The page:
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Dungeon: Monstres Vol 4.—Night Of The Ladykiller
posted September 13, 2011
Lewis Trondheim, Joann Sfar, Yoann, Walter, JE Vermot-Desroches
NBM, softcover, 96 pages, 2011, $14.99.
For all that he's become a major creator in Europe, Lewis Trondheim has also made his mark in the recent history of comics publishing. The magnificent comic book series The Nimrod
showed once and for all that the alternative comic book was headed out the door, while the failure of his Donjon
project to take hold as a comic book series a few years later suggested the same for independent comics as we'd come to know them. Thankfully, NBM has found a format that's taken hold with the wryly-told, bouncily-drawn, multiple creative-teams, genre-bending series of series: bookshelf books combining two albums' worth of material. I like them quite a bit, and am grateful for NBM's persistence, even if at time it feels like eating slices of pizza with knife and fork on fancy china.
Volume four in the Monstres series places its revolving spotlight on two apparently prominent supporting characters -- I have little memory of either, but I can be an inattentive reader that way -- Horus and Grogro. The volume's two stories capture the range of what the series has to offer. The first story is a adult-themed, dryly amusing story of how Horus was accused of impregnating several women despite having no memory of same. The second is more of a romp following Grogro as he tries to run an errand to fetch beer from a nearby village. The first story, "Night Of The Ladykiller," features visuals in what readers will now recognize as a kind of Donjon
house style; the second, "Ruckus At The Brewer" features beautiful art from the artist Yoann that has the sheen of animation cells. Both are written by Trondheim with Joann Sfar.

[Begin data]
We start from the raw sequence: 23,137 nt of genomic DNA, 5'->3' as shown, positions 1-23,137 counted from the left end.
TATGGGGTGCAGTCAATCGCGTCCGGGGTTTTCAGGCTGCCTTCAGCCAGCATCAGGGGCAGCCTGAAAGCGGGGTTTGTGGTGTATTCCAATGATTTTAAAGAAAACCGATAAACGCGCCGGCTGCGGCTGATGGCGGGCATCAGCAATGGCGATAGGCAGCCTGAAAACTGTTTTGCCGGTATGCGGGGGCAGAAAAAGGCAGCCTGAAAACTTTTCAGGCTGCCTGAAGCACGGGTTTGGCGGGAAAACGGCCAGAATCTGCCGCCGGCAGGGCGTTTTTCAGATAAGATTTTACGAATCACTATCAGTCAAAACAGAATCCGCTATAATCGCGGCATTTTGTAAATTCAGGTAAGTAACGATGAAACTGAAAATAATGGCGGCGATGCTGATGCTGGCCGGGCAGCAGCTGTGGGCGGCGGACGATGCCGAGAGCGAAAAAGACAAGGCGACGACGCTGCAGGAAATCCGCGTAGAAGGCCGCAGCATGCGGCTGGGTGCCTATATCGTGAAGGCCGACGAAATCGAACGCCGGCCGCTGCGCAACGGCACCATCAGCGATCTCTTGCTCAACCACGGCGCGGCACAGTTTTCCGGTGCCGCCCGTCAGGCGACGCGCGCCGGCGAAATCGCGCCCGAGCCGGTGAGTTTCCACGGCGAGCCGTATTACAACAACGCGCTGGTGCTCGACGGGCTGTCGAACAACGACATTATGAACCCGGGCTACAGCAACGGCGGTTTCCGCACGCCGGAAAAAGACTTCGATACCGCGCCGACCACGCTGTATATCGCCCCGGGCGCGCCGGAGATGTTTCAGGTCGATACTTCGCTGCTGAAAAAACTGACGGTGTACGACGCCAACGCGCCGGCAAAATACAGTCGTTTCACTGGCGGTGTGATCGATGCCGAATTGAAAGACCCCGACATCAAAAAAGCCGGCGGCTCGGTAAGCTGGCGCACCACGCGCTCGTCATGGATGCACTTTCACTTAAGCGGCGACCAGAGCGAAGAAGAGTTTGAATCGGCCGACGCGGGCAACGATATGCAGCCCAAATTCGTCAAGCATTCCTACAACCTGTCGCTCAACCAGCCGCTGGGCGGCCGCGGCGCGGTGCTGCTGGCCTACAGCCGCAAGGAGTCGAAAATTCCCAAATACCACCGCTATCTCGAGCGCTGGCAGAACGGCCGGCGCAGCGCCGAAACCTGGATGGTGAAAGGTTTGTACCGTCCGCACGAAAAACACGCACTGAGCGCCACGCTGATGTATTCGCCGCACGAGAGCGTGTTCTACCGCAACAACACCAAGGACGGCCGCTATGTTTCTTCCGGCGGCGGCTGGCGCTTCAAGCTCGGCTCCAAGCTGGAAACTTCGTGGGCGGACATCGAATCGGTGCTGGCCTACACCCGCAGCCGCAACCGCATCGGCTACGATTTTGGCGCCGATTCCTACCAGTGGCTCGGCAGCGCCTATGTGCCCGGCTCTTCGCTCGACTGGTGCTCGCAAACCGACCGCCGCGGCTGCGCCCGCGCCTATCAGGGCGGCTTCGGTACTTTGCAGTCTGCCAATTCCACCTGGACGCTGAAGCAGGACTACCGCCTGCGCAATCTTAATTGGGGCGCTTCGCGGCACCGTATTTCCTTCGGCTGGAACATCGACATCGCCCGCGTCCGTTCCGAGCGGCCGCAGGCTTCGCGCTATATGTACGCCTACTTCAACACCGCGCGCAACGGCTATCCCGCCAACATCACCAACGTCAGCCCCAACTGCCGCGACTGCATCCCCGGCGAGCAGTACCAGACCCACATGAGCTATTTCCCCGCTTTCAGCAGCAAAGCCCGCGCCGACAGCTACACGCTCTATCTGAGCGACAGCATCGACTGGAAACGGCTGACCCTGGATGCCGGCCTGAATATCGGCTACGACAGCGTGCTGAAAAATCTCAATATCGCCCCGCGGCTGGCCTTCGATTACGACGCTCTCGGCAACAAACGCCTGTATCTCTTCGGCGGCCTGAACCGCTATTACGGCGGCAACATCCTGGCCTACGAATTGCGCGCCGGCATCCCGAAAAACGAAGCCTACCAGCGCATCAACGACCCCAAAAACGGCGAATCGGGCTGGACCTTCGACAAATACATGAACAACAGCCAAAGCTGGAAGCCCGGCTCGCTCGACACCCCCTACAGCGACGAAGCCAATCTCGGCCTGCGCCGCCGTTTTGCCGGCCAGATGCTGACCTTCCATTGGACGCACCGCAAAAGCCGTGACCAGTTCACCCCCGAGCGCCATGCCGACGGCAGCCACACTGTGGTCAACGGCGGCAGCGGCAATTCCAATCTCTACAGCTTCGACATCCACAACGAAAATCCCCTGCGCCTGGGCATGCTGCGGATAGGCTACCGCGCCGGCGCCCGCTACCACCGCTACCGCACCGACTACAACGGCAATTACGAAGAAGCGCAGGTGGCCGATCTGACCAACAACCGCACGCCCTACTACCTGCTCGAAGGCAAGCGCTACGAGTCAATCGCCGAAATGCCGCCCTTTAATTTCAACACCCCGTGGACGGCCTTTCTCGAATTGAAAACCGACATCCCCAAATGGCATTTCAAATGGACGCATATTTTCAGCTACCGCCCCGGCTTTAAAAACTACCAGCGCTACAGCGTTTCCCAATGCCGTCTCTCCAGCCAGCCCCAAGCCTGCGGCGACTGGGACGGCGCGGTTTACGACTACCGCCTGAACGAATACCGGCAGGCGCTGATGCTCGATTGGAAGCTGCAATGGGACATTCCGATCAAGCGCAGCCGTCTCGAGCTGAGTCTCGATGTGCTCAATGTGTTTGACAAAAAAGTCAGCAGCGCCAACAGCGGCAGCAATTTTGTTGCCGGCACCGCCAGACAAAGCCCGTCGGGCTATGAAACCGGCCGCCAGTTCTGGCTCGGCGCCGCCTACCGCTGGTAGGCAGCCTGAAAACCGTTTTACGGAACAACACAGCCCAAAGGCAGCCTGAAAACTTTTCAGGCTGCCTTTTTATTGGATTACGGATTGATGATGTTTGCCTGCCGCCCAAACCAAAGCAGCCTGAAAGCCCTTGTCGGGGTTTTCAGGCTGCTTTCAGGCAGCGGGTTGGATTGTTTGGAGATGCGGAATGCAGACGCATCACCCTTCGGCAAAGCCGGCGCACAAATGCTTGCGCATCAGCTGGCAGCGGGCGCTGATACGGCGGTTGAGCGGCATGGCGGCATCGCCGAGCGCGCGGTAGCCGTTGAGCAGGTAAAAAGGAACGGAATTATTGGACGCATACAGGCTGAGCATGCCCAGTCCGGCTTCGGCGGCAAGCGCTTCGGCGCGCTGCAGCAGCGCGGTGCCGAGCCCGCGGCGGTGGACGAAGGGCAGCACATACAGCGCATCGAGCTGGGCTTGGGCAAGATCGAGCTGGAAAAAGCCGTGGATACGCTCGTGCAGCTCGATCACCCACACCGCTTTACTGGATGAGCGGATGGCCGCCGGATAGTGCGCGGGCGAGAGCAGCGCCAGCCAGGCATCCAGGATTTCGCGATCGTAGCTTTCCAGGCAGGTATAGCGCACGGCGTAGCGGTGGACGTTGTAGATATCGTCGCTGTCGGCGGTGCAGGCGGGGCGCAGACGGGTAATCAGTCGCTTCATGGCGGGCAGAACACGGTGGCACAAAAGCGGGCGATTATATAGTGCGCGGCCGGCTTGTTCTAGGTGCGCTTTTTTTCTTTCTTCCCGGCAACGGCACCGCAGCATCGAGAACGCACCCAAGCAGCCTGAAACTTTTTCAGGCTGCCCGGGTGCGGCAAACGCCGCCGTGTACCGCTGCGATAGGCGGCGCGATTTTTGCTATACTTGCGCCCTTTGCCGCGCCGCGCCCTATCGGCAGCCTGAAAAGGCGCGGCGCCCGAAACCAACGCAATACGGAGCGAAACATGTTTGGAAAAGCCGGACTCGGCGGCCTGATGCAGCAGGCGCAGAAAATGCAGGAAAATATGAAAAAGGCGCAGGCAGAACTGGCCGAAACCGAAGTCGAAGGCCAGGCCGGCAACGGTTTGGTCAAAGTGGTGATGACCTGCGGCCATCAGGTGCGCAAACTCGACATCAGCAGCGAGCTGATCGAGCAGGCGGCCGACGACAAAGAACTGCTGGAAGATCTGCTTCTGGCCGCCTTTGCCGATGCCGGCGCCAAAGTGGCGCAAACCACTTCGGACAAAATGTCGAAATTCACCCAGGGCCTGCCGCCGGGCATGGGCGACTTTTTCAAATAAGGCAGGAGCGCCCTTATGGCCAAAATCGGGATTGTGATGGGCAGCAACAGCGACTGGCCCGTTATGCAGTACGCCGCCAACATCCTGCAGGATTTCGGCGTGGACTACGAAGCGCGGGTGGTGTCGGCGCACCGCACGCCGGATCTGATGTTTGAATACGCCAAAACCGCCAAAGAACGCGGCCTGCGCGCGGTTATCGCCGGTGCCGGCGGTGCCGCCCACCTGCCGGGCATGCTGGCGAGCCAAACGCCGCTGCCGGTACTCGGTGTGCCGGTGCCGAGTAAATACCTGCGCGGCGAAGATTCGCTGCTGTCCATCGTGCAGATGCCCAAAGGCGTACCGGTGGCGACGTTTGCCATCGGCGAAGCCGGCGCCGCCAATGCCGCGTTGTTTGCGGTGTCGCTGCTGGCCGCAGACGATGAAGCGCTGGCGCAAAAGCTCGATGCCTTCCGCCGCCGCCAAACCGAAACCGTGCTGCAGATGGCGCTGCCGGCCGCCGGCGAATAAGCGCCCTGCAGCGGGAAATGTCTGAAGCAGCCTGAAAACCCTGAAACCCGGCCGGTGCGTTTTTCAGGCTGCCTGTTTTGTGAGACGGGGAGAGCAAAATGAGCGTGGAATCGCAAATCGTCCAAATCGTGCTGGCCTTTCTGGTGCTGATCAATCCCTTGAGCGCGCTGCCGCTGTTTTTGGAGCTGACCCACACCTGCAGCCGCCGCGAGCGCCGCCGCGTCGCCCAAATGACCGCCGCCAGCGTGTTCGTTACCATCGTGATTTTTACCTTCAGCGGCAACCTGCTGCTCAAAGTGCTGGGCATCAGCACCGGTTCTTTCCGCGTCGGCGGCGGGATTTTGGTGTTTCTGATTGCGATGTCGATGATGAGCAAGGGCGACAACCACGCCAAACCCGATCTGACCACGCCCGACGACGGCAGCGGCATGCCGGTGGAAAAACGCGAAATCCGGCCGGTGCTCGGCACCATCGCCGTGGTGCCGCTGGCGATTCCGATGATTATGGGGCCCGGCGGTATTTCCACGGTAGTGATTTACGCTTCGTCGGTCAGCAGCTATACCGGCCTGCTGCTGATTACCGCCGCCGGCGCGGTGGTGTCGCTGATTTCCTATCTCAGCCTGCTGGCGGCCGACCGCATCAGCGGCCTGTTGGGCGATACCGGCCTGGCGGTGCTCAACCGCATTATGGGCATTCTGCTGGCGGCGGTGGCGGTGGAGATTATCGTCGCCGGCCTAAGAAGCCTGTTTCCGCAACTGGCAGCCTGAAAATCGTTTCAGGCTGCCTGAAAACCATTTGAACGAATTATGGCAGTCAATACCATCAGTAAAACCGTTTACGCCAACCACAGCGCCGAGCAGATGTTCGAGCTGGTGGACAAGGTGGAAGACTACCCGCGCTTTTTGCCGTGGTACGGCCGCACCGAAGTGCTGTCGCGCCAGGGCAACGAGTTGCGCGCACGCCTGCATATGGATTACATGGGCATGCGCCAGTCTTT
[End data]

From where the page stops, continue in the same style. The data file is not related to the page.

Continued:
The stories are united in a a kind of collective willfulness to at all times take the piss out of high-minded fantasy, but have little in common besides. Despite the beautiful art I thought the second story dragged a bit narrative-wise, clinging to standard adventure tropes a little too closely. "Night Of The Ladykiller" lacks the smooth delivery of "Ruckus," but its disjointed pacing feeds into the story's offbeat, junky charm. It feels at times like watching a college-aged theater troupe improvising between set pieces. (I love the ease of the joke below, for example; it's what the character must have been thinking and
it's the absolute worst thing you could shout out when confronted by a pregnant girl and her father.) The narrative's displayed whimsy in careening this way or that, dumping some plot points while gently cradling others, helps it avoid the tinge of disappointment one might feel with the more standard Warner Brothers cartoon outcome that seem predestined in the second story's opening panels. Like a standard monster-filled dungeon, these stories seem to work much better when you don't have any idea what lies down the next corridor.